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Re: [OFF TOPIC] Re: Question on Linux Distros



ManishA (M) writes:

    M> I am not and cannot deny the fact that emacs is extremely
    M> powerful and provides all the wonderful features that you
    M> talked about.  But think from a blind man's perspective who is
    M> trying not just to use a computer effectively but also to get
    M> himself integrated with the rest of the world both in his
    M> personal and professional life.

Gary replies:

Well, thank heaven you didn't get up in arms over my calling you an
infidel. (grin) What you write is, however, something not limited to
blind users: For years I have had exactly this problem of needing to
integrate with businesses who would rather pay a tithe to feed fat
convicted felons than be productive.  In this respect, you are 
very lucky because your particular shop is X based.

Manish explains:

    M> I work ... in a software firm (where)
     everybody ... uses x-windows and frame maker ...  In this
     situation, how do you suppose that all the other 130 of my
     colleagues will give up the luxury of the GUI-based environment
     and change their main platform of working just in order to
     accomodate me. That too in an industry that is experiencing
     extremely high rates of employee turnover and they can never be
     sure when I might switch to another company or whatever!

Gary responds:

Do you suppose if they did, you may be happier about staying?
Seriously, though, this is the same problem as those who need to
interoperate with Microsoft Office.  Emacspeak is not really a
solution for this situation.  If nothing has changed since 1988,
Framemaker may actually be possible for you since Framemaker was
(maybe still is) LaTeX under the hood.  The newer Framemake uses
XML and thus would be accessible using Emacspeak with PSGML mode.

But for spreadsheets, database programs and other specific gui
applications, emacspeak is not the solution: You can still use Linux,
but from what I understand the primary "screen reader" (or "screen
guesser") is SpeakUp and it is not yet ready for prime time.  They do,
of course, welcome your participation.

Manish summarizes:

    M> I do not mean to take away any credit from the great work that
     you people are doing but just want to complement it with a
     blind person's perspective who wants and needs your support to
     make this world more normal and livable than it currently is.

Gary responds:

Granted, Emacspeak is a different solution to a different problem.  It
is primarily designed for people working with Emacs, and Emacs was
designed for people working in ASCII text.  If your problem can be
reduced to transformations of ASCII text streams, then you can use
Emacspeak.  

Your job, apparently, is not about either programming or technical
writing. It is about fitting in to an inflexible operations process
and pretending to be visual.  This is not to say that is bad or good,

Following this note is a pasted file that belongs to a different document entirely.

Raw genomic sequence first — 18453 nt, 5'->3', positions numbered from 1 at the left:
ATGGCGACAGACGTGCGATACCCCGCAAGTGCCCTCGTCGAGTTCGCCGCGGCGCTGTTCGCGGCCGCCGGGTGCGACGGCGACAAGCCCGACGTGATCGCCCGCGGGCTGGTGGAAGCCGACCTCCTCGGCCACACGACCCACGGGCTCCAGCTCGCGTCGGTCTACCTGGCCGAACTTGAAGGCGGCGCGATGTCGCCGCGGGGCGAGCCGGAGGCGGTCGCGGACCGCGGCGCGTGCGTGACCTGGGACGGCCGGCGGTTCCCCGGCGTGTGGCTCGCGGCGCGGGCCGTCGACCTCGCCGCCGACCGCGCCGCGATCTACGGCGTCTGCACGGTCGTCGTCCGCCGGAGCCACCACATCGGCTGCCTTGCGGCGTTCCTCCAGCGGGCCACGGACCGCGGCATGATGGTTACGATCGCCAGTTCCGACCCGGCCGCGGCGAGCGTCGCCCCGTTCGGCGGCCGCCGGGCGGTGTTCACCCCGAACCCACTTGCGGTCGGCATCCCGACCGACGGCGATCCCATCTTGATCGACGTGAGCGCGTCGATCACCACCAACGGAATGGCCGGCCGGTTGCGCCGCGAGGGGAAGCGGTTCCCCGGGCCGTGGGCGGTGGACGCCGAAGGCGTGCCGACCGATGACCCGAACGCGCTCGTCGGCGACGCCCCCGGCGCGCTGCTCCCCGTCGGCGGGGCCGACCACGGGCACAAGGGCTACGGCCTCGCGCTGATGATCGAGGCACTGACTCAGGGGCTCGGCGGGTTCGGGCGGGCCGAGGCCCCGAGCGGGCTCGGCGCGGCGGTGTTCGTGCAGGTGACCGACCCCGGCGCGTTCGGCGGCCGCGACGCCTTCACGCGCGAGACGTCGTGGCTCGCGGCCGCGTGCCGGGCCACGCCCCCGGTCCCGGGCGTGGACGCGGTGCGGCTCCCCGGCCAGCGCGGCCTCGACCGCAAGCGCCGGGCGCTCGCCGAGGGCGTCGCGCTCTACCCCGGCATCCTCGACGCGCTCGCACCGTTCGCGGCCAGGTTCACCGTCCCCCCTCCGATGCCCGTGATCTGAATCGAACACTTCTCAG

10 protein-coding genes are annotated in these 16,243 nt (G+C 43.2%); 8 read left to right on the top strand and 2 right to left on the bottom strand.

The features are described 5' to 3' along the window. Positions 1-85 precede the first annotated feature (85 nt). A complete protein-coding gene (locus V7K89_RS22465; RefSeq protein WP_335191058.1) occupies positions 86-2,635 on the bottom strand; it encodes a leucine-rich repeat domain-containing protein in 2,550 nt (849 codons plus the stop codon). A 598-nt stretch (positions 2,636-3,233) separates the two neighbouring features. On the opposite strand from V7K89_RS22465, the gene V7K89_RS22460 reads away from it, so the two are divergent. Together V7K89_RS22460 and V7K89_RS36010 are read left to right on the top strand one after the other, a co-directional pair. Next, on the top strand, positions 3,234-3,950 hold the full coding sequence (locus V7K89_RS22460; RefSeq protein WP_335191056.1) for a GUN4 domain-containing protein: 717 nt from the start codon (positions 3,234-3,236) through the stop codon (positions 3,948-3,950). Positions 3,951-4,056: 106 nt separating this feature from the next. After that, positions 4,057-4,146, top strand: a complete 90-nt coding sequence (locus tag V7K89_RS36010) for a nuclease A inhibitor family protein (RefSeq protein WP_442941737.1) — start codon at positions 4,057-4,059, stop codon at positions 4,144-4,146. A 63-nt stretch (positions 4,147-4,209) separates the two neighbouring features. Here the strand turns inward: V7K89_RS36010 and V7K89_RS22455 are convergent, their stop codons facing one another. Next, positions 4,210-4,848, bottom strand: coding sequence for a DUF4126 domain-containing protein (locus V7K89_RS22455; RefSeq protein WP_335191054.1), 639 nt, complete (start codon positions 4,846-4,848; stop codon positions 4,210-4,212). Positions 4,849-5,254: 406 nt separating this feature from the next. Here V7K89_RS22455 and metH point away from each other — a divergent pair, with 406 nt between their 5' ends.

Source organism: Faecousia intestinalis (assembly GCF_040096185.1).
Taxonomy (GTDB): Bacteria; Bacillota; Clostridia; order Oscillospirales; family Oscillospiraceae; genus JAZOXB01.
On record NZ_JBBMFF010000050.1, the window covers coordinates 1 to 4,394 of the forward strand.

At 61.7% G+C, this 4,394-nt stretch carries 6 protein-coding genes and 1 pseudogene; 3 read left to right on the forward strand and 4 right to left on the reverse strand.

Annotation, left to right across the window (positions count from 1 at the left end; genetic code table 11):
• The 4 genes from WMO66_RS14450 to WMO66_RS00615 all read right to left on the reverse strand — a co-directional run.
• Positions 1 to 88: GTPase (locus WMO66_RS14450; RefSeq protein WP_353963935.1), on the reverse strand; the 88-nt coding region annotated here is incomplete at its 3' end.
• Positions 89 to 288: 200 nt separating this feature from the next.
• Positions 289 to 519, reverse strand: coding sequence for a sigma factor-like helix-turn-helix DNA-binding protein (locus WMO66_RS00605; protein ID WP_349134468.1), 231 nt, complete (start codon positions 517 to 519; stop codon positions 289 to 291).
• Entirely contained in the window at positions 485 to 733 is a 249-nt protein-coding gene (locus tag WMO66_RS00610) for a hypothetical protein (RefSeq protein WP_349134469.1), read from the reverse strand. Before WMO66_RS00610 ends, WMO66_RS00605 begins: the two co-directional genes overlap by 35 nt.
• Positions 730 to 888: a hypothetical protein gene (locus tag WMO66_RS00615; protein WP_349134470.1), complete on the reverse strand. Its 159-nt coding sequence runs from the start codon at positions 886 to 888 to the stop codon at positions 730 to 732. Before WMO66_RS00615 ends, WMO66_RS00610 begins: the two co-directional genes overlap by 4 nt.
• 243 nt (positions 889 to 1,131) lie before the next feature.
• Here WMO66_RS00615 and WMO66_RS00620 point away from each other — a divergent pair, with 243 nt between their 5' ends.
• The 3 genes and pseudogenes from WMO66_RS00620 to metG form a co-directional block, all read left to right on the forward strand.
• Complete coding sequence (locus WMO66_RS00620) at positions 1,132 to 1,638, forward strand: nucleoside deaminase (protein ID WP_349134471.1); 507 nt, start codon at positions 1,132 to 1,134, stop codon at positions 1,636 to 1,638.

it is just the way it is in some backwards thinking shops --- but this
is a technical issue of process management and architectural design,
and not an issue for Emacspeak.

This probably leaves you with only a few options:

1) Devote resources to develop SpeakUp to a point where it fits your
   needs; this is, after all, how free software like Emacspeak and Linux
   are developed: People who need it build what they need.

2) Develop an e-lisp package to manipulate Framemaker data files.  I
   am certain Framemaker would be interested in helping you, and
   again, your work for your own need would benefit the entire
   community by adding yet another thing to the emacspeak repetoire.
   Consider how difficult it would be to take your average Windows
   screen reader and add a totally new problem domain ;)

3) Change jobs. Find someone who values people and innovation over
   software licenses and proprietary data formats. (grin) In my
   experience, and speaking as an industrial engineer, any production
   process bound to single vendor solutions is begging for
   obsolescence.   Only open interfaces survive.

   As a vote of encouragement, I write for Macmillan Computer
   Publishing, the world's largest trade publisher.  On my first
   contract, I was required to write using MsWord "to fit their
   publishing process", ie, the same situation as what you have
   here. I did it, and it was painful.  For the next contract, I
   politely refused.  I would use DocBook.  I explained what DocBook
   was, how it worked, I explained the future of publishing under XML,
   educated their process people on DSSSL and a host of other clumsy
   acronyms.  Eventually, and after several white-papers, they agreed:
   DocBook is the future of technical publishing and MsWord costs more
   in fidgitting over fonts (that will be stripped during production)
   than it is worth.  MCP is not stupid, they know they must
   understand this technology or die. My next book will be their pilot
   project, written 100 percent in DocBook.

   Ok, changing jobs or changing your job's processes are probably not
   options for you, but it may be better than ...

4) Switch to Windows and prepare to be first frustrated, and later
   unemployed with obsolete skills (grin)

-- 
Gary Lawrence Murphy <garym@canada.com>  TeleDynamics Communications Inc
Business Innovations Through Open Source Systems: http://www.teledyn.com
Linux/GNU Education Group: http://www.egroups.com/group/linux-education/
"Computers are useless.  They can only give you answers."(Pablo Picasso)

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